Luis's argument that “against property” requires physical damage to property is unavailing. See United States v. Hunter, 618 F.3d 1062, 1064 (9th Cir.2010) (holding that a conviction for mail fraud invoked the MVRA); c.f. United States v. Rizk, 660 F.3d 1125, 1134–37 (9th Cir.2011) (applying the MVRA to offenses arising out of a mortgage fraud scheme, which included conspiracy, bank fraud, and loan fraud). Moreover, in United States v. Lazarenko, 624 F.3d 1247 (9th Cir.2010), we agreed with the parties that money laundering and conspiracy to launder money constituted offenses against property. Id. at 1249–50. A conviction under 18 U.S.C. § 1957 is for money laundering. United States v. Bush, 626 F.3d 527, 529 (9th Cir.2010); United States v. Rogers, 321 F.3d 1226, 1229 (9th Cir.2003).

We are not alone in this conclusion. Other Courts of Appeals agree that convictions under § 1957 are subject to the MVRA. See, e.g., United States v. Diaz, 245 F.3d 294, 296, 312 (3d Cir.2001); United States v. Polichemi, 219 F.3d 698, 707, 714 (7th Cir.2000).

Luis also argues that, even if actually engaging in transactions with proceeds from unlawful activity constitutes an offense against property, conspiracy to engage in such transactions does not. However, that distinction does not matter. Conspiracy to launder money triggers the “same penalties” as actual money laundering, 18 U.S.C. § 1956(h), and MVRA restitution is a “penalty,” see id. § 3663A(a)(1).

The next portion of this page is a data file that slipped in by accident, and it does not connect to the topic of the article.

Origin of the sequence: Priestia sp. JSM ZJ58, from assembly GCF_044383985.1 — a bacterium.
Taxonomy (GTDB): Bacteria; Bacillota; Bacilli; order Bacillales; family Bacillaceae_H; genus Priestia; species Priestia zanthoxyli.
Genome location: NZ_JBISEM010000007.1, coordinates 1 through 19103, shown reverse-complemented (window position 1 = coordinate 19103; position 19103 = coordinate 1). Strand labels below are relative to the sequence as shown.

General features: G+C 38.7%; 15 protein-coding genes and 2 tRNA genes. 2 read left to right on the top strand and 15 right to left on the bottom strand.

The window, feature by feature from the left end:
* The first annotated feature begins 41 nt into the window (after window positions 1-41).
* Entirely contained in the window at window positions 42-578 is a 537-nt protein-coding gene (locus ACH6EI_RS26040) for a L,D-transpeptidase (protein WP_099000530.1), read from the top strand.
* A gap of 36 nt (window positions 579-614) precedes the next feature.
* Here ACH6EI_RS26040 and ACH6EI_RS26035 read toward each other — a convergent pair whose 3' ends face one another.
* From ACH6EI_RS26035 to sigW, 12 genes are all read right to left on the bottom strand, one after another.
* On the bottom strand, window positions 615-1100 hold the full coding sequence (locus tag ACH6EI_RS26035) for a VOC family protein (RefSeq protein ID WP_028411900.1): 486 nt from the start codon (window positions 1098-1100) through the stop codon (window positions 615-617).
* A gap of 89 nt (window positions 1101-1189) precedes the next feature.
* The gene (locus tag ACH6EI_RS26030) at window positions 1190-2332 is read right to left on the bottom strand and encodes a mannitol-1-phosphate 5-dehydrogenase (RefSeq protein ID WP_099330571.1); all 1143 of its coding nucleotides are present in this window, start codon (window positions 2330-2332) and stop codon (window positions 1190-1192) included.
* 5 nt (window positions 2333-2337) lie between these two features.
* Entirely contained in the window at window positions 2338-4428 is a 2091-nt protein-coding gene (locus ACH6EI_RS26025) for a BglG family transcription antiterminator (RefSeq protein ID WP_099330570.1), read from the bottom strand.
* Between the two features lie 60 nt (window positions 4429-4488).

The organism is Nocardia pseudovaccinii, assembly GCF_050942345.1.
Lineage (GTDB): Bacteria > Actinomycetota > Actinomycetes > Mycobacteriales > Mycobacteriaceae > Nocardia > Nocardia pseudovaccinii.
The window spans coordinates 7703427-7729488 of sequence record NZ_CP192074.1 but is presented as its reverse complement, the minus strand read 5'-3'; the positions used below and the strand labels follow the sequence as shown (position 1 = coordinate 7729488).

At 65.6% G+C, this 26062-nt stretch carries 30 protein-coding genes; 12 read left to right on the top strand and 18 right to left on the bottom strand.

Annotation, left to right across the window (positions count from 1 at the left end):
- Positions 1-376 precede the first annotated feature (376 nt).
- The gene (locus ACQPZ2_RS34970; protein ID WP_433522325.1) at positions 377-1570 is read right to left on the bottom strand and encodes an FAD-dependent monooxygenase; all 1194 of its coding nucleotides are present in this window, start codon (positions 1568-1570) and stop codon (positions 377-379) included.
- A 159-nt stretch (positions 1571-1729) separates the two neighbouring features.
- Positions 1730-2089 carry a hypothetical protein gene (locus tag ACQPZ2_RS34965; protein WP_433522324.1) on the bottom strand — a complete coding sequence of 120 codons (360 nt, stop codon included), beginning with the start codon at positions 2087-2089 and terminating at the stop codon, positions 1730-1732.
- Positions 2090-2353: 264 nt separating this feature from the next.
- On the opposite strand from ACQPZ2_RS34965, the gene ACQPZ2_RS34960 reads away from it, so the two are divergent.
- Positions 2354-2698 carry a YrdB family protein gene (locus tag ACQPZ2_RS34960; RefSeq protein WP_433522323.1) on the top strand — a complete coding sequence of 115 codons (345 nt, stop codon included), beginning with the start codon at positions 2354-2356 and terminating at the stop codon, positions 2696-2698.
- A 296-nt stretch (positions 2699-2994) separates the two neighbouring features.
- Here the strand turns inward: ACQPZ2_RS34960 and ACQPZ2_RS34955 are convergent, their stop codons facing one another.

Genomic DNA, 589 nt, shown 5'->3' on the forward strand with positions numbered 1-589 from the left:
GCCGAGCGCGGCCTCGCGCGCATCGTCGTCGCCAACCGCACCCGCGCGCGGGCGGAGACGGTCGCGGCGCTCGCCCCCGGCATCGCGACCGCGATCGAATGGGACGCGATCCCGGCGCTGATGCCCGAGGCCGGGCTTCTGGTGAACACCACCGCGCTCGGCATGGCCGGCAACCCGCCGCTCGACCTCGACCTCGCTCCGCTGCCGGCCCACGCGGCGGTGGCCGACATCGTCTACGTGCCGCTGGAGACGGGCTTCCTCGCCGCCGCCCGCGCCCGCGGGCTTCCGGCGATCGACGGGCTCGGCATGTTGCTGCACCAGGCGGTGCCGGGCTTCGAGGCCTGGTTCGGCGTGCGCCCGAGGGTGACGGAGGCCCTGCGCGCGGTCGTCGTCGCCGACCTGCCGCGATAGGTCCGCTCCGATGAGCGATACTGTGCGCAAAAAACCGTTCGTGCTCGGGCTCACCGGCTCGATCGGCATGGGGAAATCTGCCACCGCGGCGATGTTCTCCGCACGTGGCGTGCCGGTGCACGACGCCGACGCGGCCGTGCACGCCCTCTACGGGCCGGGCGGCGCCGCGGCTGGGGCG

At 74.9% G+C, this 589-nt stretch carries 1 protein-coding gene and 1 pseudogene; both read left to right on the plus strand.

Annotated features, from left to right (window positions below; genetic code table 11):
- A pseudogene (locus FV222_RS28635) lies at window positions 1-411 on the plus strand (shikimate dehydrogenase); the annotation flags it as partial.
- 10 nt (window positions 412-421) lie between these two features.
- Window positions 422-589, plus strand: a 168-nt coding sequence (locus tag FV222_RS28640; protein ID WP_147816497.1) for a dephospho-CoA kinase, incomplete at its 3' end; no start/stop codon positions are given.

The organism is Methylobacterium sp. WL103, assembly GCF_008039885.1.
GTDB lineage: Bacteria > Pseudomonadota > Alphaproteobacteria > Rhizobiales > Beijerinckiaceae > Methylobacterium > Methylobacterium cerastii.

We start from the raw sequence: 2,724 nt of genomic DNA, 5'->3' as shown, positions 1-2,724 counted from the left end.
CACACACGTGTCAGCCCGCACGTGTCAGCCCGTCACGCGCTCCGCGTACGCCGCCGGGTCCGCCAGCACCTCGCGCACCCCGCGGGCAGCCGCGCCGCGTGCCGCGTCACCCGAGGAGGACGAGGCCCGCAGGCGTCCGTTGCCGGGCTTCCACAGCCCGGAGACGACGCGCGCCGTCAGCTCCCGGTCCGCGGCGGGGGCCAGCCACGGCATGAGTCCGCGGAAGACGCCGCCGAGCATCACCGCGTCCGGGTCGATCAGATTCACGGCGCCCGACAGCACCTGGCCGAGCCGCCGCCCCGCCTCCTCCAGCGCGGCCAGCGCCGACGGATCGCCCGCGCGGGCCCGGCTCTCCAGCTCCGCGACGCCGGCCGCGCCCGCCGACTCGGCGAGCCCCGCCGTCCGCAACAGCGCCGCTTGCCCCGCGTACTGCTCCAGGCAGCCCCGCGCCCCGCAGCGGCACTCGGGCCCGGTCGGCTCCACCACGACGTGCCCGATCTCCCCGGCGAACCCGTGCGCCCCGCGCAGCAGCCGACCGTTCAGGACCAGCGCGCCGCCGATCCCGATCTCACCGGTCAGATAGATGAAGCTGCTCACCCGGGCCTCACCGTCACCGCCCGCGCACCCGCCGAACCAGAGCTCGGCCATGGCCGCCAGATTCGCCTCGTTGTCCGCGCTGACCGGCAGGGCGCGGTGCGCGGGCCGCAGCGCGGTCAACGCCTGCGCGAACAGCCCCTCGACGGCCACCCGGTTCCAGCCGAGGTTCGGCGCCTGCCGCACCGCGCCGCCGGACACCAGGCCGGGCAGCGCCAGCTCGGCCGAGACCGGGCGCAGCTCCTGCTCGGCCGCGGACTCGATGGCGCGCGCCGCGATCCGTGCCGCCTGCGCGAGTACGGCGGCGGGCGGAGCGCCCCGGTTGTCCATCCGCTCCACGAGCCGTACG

B. “Victim”

The district court found Chase and Citi were victims for MVRA purposes. Luis only challenges this finding as to Chase.2 He argues that the government failed to meet its burden to show actual loss suffered by Chase. Luis is incorrect.

“The government bears the burden of proving that a person or entity is a victim for purposes of restitution.” United States v. Waknine, 543 F.3d 546, 556 (9th Cir.2008). Under the MVRA, a victim is “a person directly and proximately harmed as a result of the commission of an offense for which restitution may be ordered.” 18 U.S.C. § 3663A(a)(2). A loan purchaser can be a victim. See Yeung, 672 F.3d at 602. We review a determination that a person or entity is a victim for abuse of discretion. See id. at 603.